98% of people would like the option to work remotely for the rest of their careers- and I won’t blame them.
You can walk to the fridge and back, make as much cups of coffee as you’d like and squeeze in chores all on your demand.
At home, aside from working in sweatpants, my morning commute was merely a minute long.
As the COVID-19 pandemic had the globe’s majority at home, the trend of remote-working skyrocketed.
However, an unhealthy temptation lingers with this convenience- the temptation to sit at your home office and work until all is complete.
Though your goal may be to level your productivity as if you were at work, you don’t want to compromise family time for this.
If you have kids especially young ones, you’d understand that taking care of them is not just a breeze. They need your time and attention as well.
So, how exactly do we go about balancing work and family time at home?
I’ve compiled five sure-fire tips in this article to help those busy work-at-home parents make time for their little ones.
Tip #1: Plan Your Day Ahead of Time
Most people habitually create their daily plan or to-do list early in the morning when they go to the office.
I too, was loyal to this habit until I recently started making my list in the night before.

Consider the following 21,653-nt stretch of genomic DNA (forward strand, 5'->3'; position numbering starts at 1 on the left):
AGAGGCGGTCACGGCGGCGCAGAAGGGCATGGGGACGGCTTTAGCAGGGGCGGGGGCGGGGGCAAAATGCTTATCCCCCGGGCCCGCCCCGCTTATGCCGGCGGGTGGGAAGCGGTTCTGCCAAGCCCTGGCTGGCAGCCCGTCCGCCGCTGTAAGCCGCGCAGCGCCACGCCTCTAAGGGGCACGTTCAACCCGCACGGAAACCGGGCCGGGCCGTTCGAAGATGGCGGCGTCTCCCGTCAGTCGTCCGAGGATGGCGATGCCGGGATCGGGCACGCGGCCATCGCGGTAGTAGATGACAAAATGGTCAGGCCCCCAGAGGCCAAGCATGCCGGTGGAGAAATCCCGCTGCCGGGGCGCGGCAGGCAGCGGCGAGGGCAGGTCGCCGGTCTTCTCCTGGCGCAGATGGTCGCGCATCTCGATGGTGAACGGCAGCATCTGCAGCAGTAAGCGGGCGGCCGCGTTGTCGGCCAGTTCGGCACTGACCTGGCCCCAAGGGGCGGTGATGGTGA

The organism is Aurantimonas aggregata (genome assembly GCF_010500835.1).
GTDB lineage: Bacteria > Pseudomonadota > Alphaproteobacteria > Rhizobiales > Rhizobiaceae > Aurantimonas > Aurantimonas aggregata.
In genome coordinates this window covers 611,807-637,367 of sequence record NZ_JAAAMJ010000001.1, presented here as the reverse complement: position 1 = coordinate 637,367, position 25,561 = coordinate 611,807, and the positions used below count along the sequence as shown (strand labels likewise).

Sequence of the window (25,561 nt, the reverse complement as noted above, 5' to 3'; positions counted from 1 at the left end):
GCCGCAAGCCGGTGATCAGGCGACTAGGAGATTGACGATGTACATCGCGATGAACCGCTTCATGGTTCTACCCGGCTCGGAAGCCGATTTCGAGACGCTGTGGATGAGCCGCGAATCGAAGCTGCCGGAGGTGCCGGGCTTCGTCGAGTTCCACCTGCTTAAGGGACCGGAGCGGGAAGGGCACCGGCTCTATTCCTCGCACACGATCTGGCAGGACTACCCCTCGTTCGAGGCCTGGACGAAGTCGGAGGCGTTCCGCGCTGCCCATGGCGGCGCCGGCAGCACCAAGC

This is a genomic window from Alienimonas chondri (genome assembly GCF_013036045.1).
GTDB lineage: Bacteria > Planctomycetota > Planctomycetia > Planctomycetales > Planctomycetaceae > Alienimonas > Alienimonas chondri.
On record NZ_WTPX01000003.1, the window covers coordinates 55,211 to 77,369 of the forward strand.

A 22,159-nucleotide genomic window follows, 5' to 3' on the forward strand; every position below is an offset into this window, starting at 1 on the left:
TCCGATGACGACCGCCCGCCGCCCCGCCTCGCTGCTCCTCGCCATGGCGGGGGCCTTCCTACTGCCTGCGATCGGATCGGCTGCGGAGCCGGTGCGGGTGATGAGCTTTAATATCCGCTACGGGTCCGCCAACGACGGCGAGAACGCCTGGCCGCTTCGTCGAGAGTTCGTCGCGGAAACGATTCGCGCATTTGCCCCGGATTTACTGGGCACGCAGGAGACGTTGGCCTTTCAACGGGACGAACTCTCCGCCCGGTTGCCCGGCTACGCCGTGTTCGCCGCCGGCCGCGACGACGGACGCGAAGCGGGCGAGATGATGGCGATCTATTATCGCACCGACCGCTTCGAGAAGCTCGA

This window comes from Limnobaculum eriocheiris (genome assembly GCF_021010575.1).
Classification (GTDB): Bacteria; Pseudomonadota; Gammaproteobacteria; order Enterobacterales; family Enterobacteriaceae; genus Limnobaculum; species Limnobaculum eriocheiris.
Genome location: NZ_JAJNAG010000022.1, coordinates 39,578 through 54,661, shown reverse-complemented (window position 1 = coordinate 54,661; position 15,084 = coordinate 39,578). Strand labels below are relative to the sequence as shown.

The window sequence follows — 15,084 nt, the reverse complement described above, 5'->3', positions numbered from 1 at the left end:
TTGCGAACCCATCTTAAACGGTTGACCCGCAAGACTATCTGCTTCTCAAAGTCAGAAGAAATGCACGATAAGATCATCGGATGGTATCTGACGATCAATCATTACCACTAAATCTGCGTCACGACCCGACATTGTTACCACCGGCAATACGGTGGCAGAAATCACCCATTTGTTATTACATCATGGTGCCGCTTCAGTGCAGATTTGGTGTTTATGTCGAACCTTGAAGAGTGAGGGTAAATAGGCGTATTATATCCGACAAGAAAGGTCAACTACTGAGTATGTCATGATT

I found that this strategy helped organize my thoughts and tasks earlier in order to give them extended consideration.
Writing your list beforehand then makes you realize that your initial list isn’t really set in stone. You’d have more time to analyze your listed tasks, prioritize and come to terms with the fact that you may not get every item done.
When I’ve slept on my action list, by the time I’ve woken up I would’ve had more time to think about what tasks I can realistically accomplish.
Whereas, if you were to schedule your daily tasks in the morning you may feel overwhelmed at the impractical workload.
Tip #2: Communicate Your Intentions
Essentially, when we communicate our intentions with our kids, we’re trying to reach a compromise.
They may not be aware of it but it’s somewhat a trade-off. You have to explain to them what exactly you want to get done and what they need to do for you to accomplish that.
It may be a stretch to call this a negotiation but truly you do have to negotiate with them.
However, they’re kids so you also need to try subtly and nicely persuading them.
You can do this letting them know that if they allow you to do your work, then they’d get to spend time with you, which is like a prize for them.
Or you can maximize on their want to emulate adults. You may tell them that if they’re a big girl or a big boy, then they’d do whatever follows.
They look up to you and want to be just like you. They want to be big like you, so by considering this desire you can get them to agree on the bargain.
Although they may still come knocking at your door throughout the day, they’d soon get used to your schedule and respect it once you stand by your word.
Like training our customers or training our leads, we can train our children to abide by your schedule.
Tip #3: Use Management Tools